Critical infrastructure decay is occurring in this country at an unsustainable rate. Decades of negligence and underfunding has brought the U.S. to a tipping point. Recent events such as the near failure of the Oroville Dam and the Gold King Mine blowout, as well as the 2017 Infrastructure Report Card, emphasize that the time to invest in infrastructure is now. The National Society of Professional Engineers believes the professional engineer’s education, experience, and professional obligations to protect the public’s health, safety, and welfare place the professional engineer in a key leadership role in ensuring infrastructure rebuilding, enrichment, and enhancement.
"Infrastructure is the framework that supports virtually every aspect of our lives: transportation, commerce, public health, safety, and security," said Kodi Verhalen, P.E., Esq., F.NSPE, president of NSPE. "We need to be sure we're adequately investing, managing, and caring for it, and as we continue to progress, that professional engineers play a critical role in ensuring its safe development and improvement."
Infrastructure investment must be constantly maintained, enhanced, and enriched through a continual program of upgrading, maintenance, and replacement. Activities associated with infrastructure design, engineering, construction, operations, and maintenance, individually and collectively, work synergistically to enrich and enhance our global economy. A strong national infrastructure enriches our nation’s global economic position, including our nation’s workforce, production, health, and safety. Long range planning is essential to the enhanced upgrading and maintenance of infrastructure assets and ensures that future capital budget requests are identified, recognized and advocated for in the strategic budgeting process.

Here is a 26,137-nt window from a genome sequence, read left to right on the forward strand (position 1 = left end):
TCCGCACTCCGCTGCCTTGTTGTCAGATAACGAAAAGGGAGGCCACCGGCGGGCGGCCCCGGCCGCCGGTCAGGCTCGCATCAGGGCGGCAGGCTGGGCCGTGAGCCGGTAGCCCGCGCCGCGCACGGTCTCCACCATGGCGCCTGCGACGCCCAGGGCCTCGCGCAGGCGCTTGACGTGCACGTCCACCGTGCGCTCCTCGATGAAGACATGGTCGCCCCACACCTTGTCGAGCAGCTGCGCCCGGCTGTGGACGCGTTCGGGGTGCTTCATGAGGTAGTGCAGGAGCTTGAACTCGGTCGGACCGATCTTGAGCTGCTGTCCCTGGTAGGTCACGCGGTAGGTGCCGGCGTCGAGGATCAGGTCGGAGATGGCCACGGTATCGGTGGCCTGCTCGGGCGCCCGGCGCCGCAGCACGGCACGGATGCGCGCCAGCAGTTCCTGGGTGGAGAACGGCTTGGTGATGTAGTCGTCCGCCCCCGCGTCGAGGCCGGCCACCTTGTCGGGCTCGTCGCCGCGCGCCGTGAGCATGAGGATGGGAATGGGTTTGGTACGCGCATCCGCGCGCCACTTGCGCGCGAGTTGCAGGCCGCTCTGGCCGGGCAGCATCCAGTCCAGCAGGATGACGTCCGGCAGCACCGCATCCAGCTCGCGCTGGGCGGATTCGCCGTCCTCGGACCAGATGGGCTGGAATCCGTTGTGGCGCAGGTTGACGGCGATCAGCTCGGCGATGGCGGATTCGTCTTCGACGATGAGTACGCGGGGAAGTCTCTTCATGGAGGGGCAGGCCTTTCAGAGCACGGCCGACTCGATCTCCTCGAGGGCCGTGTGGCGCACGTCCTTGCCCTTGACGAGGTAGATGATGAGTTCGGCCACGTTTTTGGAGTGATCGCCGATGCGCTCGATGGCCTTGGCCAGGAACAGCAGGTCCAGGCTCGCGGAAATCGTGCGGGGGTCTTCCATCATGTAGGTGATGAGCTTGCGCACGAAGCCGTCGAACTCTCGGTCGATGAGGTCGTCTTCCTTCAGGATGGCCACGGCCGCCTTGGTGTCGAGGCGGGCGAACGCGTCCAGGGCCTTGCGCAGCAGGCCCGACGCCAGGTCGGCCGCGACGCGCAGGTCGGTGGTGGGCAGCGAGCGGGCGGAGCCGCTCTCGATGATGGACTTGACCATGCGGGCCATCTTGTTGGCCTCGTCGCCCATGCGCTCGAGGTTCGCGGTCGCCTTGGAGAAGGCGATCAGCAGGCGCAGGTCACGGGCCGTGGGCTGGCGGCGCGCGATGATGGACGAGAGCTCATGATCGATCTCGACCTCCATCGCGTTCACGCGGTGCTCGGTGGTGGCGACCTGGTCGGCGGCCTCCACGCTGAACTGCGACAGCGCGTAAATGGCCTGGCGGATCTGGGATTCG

Professional engineers provide critical expertise and serve an essential and unique role in this process as the individual in the decision chain who has a duty that puts public safety first and overrides competitive, deadline-driven or short-sighted budgetary pressures. At a time of increased public distrust of institutions, reinforced by the failures noted above, the role of the professional engineer in ensuring long-range public safety concerns are addressed is of paramount importance.
The National Society of Professional Engineers is a member-centric, nimble, future-focused, and responsive organization, serving as the recognized voice and advocate of licensed Professional Engineers. Through education, licensure advocacy, leadership training, multidisciplinary networking, and outreach, NSPE enhances the image of its members and their ability to ethically and professionally practice engineering. Founded in 1934, NSPE serves more than 31,000 members and the public through 52 state and territorial societies and over 400 chapters. For more information, please visit www.nspe.org.